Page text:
“Take your time,” former secretary of state Colin Powell advised president Obama on making a decision about what to do in Afghanistan. This came on the heels of news that Obama was reconsidering all previous ideas on that war and starting over.
The president is expected to announce a troop increase of 30,000 in his speech Tuesday night. But we need to hear it from his lips before we know for certain.
It is important to remember that Powell, whose career was made by Republican presidents – importantly by the two Bushes – and who long has considered himself to be a Republican, voted for Obama. And now that Obama has dithered on one of the most consequential decisions of his presidency, Powell is saying that that is OK.
“Take your time…”
Because Powell and Obama seem to be in the camp that believes that Obama’s decision on Afghanistan is more about Obama than about winning the war, that somehow that Obama’s legacy is what we need to be concerned about. And after witnessing the embarrassingly inept performance and tattered legacy of another Democrat president undone by events in that part of the world – Jimmy Carter – Obama may indeed be having some sleepless nights about the predicament he faces.
Then again, he may not. Because Obama seems disconnected about a lot of things from the whole concept of national defense all the way up to our national identity. He has been loathe to even use the words “war on terror”; claimed in Cairo that we Americans “do not consider ourselves a Christian nation”; and urged us not to jump to conclusions when a crazy Muslim killed 13 people at a military installation in Texas.
This is the same president who rushed to the microphones to say that the Cambridge, Massachusetts police “acted stupidly” in arresting black Harvard professor Henry Gates last summer even though Obama had none of the facts in the case when he made that statement. As if Gates’ arrest were more important than any silly little “war on terror”.
Which it indeed may be… to Obama.
Obama is a self-centered liberal in the strangest ways. He seems to have been unfazed by the election recently in which Democrats were roundly defeated, even though New Jersey governor Jon Corzine lost re-election after Obama appeared personally and repeatedly on Corzine’s behalf. Then consider his Twilight Zone moment when he spent more than two minutes talking about Indian tribal business when the nation was awaiting his response to the unprecedented attack on our troops at Fort Hood.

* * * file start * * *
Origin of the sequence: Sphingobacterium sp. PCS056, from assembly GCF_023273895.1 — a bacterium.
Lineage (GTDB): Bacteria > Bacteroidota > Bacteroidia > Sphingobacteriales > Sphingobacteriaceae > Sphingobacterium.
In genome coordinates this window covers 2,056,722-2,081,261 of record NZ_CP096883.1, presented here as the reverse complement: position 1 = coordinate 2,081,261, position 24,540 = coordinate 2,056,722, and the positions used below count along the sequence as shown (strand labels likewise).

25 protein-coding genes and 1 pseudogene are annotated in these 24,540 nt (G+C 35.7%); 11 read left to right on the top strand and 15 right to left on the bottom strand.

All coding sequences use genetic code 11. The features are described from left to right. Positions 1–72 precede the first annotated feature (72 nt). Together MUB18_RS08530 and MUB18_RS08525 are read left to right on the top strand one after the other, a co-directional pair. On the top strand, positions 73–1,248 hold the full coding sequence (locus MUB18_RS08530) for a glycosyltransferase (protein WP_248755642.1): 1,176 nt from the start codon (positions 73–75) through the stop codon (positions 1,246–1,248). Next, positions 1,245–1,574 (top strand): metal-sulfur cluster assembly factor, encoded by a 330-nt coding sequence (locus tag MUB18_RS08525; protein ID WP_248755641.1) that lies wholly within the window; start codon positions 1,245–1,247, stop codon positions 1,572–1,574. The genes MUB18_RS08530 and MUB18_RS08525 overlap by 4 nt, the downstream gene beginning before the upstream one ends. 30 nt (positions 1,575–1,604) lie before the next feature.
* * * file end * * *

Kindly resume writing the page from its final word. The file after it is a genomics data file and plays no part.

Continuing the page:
Where was Obama’s head? Is he really all there? Is this intentional?
Or is he just intellectually detached from all his years among radicals like Jeremiah Wright and William Ayers? And wasn’t this suggestion made and dismissed during the campaign, that Obama may not be fit to be president because of his past associations and his inexperience?
Yes, it was suggested. And dismissed by the elite media.
Now Obama has delayed 3 months after his hand-picked leader in the Afghanistan conflict, general Stanley McChrystal said that we need a 40,000-troop ‘surge’ to win that war the way Bush’s troop ‘surge’ won Iraq when things looked utterly bleak.
Afghanistan is not hard to figure out. To compare it to one of those sports analogies: Play to win, or go home!
And we wonder what Obama really has planned. Why has he left our military twisting in the wind, a sort of slow-motion intellectual taunt that is wholly wrong?
Obama really is under tremendous pressure from his left-wing flank to outright withdraw from Afghanistan. That is one reason that he made no decision before the recent election – so as not to anger his base on the political left, although they did not turn out anyway. His Nobel Peace Prize (remember that?) was a prod from the international left to do what the left thinks is right: End the war.
Yet now that we conservatives have had time to think about it, perhaps many of us too would just as soon see a withdrawal. The recent attack at Ford Hood by a Muslim extremist enlisted in the US Army really makes us wonder: Why are we spilling our blood to defend Muslims around the world? Why did we go to war in the Balkans to defend Muslims there? Why did we lose 4,000 American lives to eject Saddam Hussein in Iraq in order to protect Muslims in that nation, many of them radical Shia allied with Iran? Why are we continuing to bleed our treasure in a corrupt, chaotic wasteland called Afghanistan?
Indeed sometimes even we conservatives wonder about all this – even though we may not say it out loud.
But the fact is that we entered Afghanistan with a mission after 9/11 – to rout bin Laden and his terrorist lackeys. And for years, Afghanistan has been called “the good war” by those seeking to bash Bush over Iraq. And now that Iraq has settled on a path to democracy for which Bush will get no credit until 20 years down the road, Obama seems uncertain whether to pursue the same strategy in Afghanistan.
When Ronald Reagan was president of the United States from 1981 until 1989, America was under the leadership of a confident, self-assured statesman who faced a potential conflict infinitely greater than Afghanistan. World War III was in the back of all Americans’ minds as the Soviet Union menaced our nation from all sides with a military and nuclear arsenal that could have ended life as we know it.
But Reagan stood strong. He did not dither. He acted in a way that ultimately touted our strengths and cowed our adversary. Meanwhile Obama seems to be pursuing an opposite course by bolstering our enemies with his indecision and his past rhetoric and actions. And with people like Colin Powell advising him, we may have a long and uncertain slog ahead in Afghanistan, something that none of us wants for our brave troops.
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